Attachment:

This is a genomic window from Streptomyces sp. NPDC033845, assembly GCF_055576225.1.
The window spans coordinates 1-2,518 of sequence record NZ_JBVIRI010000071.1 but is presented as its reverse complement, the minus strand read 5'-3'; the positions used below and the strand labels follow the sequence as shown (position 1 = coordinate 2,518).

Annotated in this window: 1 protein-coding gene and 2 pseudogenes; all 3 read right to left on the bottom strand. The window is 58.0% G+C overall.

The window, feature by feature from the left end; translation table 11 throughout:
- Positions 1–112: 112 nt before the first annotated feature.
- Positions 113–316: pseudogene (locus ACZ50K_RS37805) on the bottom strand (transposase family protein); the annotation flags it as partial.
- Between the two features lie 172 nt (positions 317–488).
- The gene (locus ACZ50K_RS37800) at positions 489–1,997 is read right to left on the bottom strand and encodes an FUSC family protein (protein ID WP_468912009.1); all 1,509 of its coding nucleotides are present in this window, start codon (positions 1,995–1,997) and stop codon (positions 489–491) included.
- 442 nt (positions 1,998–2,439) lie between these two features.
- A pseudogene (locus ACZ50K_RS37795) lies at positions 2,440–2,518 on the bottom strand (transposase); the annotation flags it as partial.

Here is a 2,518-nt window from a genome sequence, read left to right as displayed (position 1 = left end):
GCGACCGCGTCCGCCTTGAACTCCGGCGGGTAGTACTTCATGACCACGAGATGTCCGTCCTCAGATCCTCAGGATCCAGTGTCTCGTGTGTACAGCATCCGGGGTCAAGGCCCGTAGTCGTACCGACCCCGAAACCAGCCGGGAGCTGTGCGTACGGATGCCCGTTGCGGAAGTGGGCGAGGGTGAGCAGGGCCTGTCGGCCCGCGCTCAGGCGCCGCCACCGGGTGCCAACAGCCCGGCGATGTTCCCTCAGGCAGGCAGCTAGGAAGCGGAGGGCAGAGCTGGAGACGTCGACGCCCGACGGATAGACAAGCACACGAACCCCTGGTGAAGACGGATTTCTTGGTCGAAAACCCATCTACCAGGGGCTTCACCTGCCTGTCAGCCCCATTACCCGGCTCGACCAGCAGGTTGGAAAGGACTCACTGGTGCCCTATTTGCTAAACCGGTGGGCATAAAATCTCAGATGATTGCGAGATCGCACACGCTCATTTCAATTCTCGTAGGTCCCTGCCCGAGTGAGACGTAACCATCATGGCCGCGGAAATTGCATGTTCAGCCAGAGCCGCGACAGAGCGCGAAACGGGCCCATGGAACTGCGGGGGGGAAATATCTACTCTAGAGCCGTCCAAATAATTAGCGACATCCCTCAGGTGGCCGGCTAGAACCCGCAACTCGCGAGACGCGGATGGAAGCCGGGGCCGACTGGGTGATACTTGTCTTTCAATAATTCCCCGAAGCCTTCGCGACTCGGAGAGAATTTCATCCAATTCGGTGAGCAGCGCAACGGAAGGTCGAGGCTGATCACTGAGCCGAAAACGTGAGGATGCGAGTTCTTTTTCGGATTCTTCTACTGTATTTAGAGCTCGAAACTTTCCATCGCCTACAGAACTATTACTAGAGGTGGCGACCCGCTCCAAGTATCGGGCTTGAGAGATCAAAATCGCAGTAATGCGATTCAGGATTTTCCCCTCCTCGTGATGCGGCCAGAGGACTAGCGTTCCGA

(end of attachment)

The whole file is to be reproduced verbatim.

This is a genomic window from Streptomyces sp. NPDC033845, assembly GCF_055576225.1.
The window spans coordinates 1-2,518 of sequence record NZ_JBVIRI010000071.1 but is presented as its reverse complement, the minus strand read 5'-3'; the positions used below and the strand labels follow the sequence as shown (position 1 = coordinate 2,518).

Annotated in this window: 1 protein-coding gene and 2 pseudogenes; all 3 read right to left on the bottom strand. The window is 58.0% G+C overall.

The window, feature by feature from the left end; translation table 11 throughout:
- Positions 1–112: 112 nt before the first annotated feature.
- Positions 113–316: pseudogene (locus ACZ50K_RS37805) on the bottom strand (transposase family protein); the annotation flags it as partial.
- Between the two features lie 172 nt (positions 317–488).
- The gene (locus ACZ50K_RS37800) at positions 489–1,997 is read right to left on the bottom strand and encodes an FUSC family protein (protein ID WP_468912009.1); all 1,509 of its coding nucleotides are present in this window, start codon (positions 1,995–1,997) and stop codon (positions 489–491) included.
- 442 nt (positions 1,998–2,439) lie between these two features.
- A pseudogene (locus ACZ50K_RS37795) lies at positions 2,440–2,518 on the bottom strand (transposase); the annotation flags it as partial.

Here is a 2,518-nt window from a genome sequence, read left to right as displayed (position 1 = left end):
GCGACCGCGTCCGCCTTGAACTCCGGCGGGTAGTACTTCATGACCACGAGATGTCCGTCCTCAGATCCTCAGGATCCAGTGTCTCGTGTGTACAGCATCCGGGGTCAAGGCCCGTAGTCGTACCGACCCCGAAACCAGCCGGGAGCTGTGCGTACGGATGCCCGTTGCGGAAGTGGGCGAGGGTGAGCAGGGCCTGTCGGCCCGCGCTCAGGCGCCGCCACCGGGTGCCAACAGCCCGGCGATGTTCCCTCAGGCAGGCAGCTAGGAAGCGGAGGGCAGAGCTGGAGACGTCGACGCCCGACGGATAGACAAGCACACGAACCCCTGGTGAAGACGGATTTCTTGGTCGAAAACCCATCTACCAGGGGCTTCACCTGCCTGTCAGCCCCATTACCCGGCTCGACCAGCAGGTTGGAAAGGACTCACTGGTGCCCTATTTGCTAAACCGGTGGGCATAAAATCTCAGATGATTGCGAGATCGCACACGCTCATTTCAATTCTCGTAGGTCCCTGCCCGAGTGAGACGTAACCATCATGGCCGCGGAAATTGCATGTTCAGCCAGAGCCGCGACAGAGCGCGAAACGGGCCCATGGAACTGCGGGGGGGAAATATCTACTCTAGAGCCGTCCAAATAATTAGCGACATCCCTCAGGTGGCCGGCTAGAACCCGCAACTCGCGAGACGCGGATGGAAGCCGGGGCCGACTGGGTGATACTTGTCTTTCAATAATTCCCCGAAGCCTTCGCGACTCGGAGAGAATTTCATCCAATTCGGTGAGCAGCGCAACGGAAGGTCGAGGCTGATCACTGAGCCGAAAACGTGAGGATGCGAGTTCTTTTTCGGATTCTTCTACTGTATTTAGAGCTCGAAACTTTCCATCGCCTACAGAACTATTACTAGAGGTGGCGACCCGCTCCAAGTATCGGGCTTGAGAGATCAAAATCGCAGTAATGCGATTCAGGATTTTCCCCTCCTCGTGATGCGGCCAGAGGACTAGCGTTCCGA